It has been a while since our last ‘’ day in the life’’ post, where we invited members of the ARLG NW Committee to reflect upon their different roles. To get back on track, we have drafted in brand new member, Anna Theis, to give us a quick peak into her day-to-day routine.
A day in the life of… Anna Theis
Teaching and Learning Assistant, University of Manchester Library.
Thurs 15 March 2018
Today was a busy day!
09:00 – Start work
I’m facilitating two workshops today so I start my day by checking how many students have signed up and going over the workshop plans again so I’m fully prepared. The first workshop of the day is ‘Using websites and identifying bias.’ The workshop goes well, in this session students work together to come up with their own strategy for critically evaluating whether websites are suitable to use in their academic work – looking at themes such as reliability, credibility and objectivity.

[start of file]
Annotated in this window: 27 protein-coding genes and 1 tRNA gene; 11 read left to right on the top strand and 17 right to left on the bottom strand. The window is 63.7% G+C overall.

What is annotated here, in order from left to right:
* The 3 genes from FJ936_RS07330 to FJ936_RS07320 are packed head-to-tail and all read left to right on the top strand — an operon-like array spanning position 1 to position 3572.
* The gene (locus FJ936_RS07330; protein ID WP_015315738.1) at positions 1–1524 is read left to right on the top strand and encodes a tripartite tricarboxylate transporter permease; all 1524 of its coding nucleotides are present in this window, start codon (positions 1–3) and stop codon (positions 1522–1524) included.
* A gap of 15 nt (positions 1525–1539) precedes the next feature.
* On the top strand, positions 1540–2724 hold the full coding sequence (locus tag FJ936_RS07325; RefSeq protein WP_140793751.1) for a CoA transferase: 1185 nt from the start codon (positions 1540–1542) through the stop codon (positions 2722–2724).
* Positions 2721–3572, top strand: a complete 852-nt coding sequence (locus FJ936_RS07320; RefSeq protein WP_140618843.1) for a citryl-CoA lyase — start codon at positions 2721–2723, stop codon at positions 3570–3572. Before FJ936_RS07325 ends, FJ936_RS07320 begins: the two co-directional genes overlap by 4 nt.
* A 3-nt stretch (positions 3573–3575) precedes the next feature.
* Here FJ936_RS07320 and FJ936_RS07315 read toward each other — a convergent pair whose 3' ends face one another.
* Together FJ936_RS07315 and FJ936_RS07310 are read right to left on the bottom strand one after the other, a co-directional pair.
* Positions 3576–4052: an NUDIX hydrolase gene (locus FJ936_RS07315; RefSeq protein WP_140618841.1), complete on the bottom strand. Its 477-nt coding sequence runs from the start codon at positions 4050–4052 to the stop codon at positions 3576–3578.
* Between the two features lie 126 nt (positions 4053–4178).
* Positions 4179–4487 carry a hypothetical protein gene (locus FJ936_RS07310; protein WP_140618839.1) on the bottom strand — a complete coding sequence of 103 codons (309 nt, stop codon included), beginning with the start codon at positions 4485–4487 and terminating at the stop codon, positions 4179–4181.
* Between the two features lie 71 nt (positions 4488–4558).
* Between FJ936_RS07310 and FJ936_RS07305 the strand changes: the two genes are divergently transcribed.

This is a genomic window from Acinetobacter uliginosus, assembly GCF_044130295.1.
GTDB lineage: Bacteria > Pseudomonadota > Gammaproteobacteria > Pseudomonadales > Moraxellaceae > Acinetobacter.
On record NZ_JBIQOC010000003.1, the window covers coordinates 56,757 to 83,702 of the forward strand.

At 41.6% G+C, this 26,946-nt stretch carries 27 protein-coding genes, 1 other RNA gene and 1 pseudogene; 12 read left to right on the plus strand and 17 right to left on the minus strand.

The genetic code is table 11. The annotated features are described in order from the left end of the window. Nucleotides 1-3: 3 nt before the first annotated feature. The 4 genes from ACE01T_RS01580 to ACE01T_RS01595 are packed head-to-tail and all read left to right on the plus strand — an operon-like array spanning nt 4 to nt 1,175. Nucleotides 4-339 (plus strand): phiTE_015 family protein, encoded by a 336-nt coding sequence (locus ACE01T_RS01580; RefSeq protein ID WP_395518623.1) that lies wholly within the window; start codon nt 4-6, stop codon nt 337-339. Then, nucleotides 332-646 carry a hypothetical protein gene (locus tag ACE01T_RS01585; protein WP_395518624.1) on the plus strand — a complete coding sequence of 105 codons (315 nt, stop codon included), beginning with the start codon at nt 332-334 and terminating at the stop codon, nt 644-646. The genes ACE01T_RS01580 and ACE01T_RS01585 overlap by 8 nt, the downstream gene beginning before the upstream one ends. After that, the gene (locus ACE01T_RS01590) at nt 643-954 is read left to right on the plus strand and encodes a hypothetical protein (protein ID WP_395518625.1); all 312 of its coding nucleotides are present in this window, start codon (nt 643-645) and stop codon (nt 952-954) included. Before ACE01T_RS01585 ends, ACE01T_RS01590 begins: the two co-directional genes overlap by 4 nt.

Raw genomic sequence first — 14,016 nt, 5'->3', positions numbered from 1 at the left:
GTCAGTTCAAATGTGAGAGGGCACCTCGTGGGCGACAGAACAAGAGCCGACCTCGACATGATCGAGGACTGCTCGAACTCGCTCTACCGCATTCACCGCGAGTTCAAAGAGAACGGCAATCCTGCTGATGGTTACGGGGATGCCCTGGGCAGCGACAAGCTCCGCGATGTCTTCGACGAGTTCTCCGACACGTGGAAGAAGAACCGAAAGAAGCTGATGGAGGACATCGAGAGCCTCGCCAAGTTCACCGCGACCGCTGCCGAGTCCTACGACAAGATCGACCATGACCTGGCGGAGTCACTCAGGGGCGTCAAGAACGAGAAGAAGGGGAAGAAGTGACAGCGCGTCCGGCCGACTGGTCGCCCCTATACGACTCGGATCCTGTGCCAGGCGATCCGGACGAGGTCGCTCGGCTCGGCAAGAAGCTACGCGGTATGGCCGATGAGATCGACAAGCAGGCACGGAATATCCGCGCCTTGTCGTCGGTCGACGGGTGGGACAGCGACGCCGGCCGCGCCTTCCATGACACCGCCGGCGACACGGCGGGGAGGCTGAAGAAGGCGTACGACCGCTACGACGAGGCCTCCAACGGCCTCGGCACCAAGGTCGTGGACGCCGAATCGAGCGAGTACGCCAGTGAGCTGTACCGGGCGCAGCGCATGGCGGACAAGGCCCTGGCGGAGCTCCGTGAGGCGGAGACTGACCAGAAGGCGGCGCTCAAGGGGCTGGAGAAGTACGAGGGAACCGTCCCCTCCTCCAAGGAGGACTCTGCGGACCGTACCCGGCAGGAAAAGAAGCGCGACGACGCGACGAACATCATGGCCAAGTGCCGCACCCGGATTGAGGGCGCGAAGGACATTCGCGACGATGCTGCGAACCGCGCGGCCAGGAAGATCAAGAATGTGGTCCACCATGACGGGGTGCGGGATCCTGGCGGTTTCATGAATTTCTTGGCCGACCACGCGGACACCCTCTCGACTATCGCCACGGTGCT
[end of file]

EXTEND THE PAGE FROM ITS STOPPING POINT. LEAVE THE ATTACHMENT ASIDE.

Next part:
11:30 – Back to the office
After the workshop I spend some time preparing for a tailored session on referencing for a group of first year Japanese Studies undergraduates which I’m due to deliver next week. As well the workshops on the My Learning Essentials Open Programme we also have an Embedded Programme which delivers focused support within the curriculum at the University of Manchester.
13:00 – Lunch
I meet my sister for lunch, she also works at the University of Manchester, I love our regular catch ups.
14:00 – Workshop number two